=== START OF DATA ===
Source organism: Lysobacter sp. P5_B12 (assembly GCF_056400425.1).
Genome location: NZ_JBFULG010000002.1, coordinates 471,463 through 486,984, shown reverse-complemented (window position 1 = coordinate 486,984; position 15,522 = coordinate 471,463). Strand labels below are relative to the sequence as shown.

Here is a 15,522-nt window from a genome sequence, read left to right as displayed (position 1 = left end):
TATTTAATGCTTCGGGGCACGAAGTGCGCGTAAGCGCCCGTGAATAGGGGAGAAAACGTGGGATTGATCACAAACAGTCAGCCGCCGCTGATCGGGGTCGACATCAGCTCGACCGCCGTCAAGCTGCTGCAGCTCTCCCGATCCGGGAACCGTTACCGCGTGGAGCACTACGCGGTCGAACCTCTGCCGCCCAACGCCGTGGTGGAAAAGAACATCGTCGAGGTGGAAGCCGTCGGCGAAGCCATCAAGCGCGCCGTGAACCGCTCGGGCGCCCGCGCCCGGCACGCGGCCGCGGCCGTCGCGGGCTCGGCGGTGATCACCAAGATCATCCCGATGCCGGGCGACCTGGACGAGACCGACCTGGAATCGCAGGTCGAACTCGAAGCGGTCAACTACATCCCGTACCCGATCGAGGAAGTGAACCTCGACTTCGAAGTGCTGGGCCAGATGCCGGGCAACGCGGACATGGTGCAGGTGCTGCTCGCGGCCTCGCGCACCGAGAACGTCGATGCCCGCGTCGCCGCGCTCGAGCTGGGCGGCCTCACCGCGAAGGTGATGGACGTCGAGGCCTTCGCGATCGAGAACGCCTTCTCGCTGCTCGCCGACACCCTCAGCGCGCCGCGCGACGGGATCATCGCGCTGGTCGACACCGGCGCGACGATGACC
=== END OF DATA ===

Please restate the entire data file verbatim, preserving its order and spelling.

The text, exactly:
Source organism: Lysobacter sp. P5_B12 (assembly GCF_056400425.1).
Genome location: NZ_JBFULG010000002.1, coordinates 471,463 through 486,984, shown reverse-complemented (window position 1 = coordinate 486,984; position 15,522 = coordinate 471,463). Strand labels below are relative to the sequence as shown.

Here is a 15,522-nt window from a genome sequence, read left to right as displayed (position 1 = left end):
TATTTAATGCTTCGGGGCACGAAGTGCGCGTAAGCGCCCGTGAATAGGGGAGAAAACGTGGGATTGATCACAAACAGTCAGCCGCCGCTGATCGGGGTCGACATCAGCTCGACCGCCGTCAAGCTGCTGCAGCTCTCCCGATCCGGGAACCGTTACCGCGTGGAGCACTACGCGGTCGAACCTCTGCCGCCCAACGCCGTGGTGGAAAAGAACATCGTCGAGGTGGAAGCCGTCGGCGAAGCCATCAAGCGCGCCGTGAACCGCTCGGGCGCCCGCGCCCGGCACGCGGCCGCGGCCGTCGCGGGCTCGGCGGTGATCACCAAGATCATCCCGATGCCGGGCGACCTGGACGAGACCGACCTGGAATCGCAGGTCGAACTCGAAGCGGTCAACTACATCCCGTACCCGATCGAGGAAGTGAACCTCGACTTCGAAGTGCTGGGCCAGATGCCGGGCAACGCGGACATGGTGCAGGTGCTGCTCGCGGCCTCGCGCACCGAGAACGTCGATGCCCGCGTCGCCGCGCTCGAGCTGGGCGGCCTCACCGCGAAGGTGATGGACGTCGAGGCCTTCGCGATCGAGAACGCCTTCTCGCTGCTCGCCGACACCCTCAGCGCGCCGCGCGACGGGATCATCGCGCTGGTCGACACCGGCGCGACGATGACC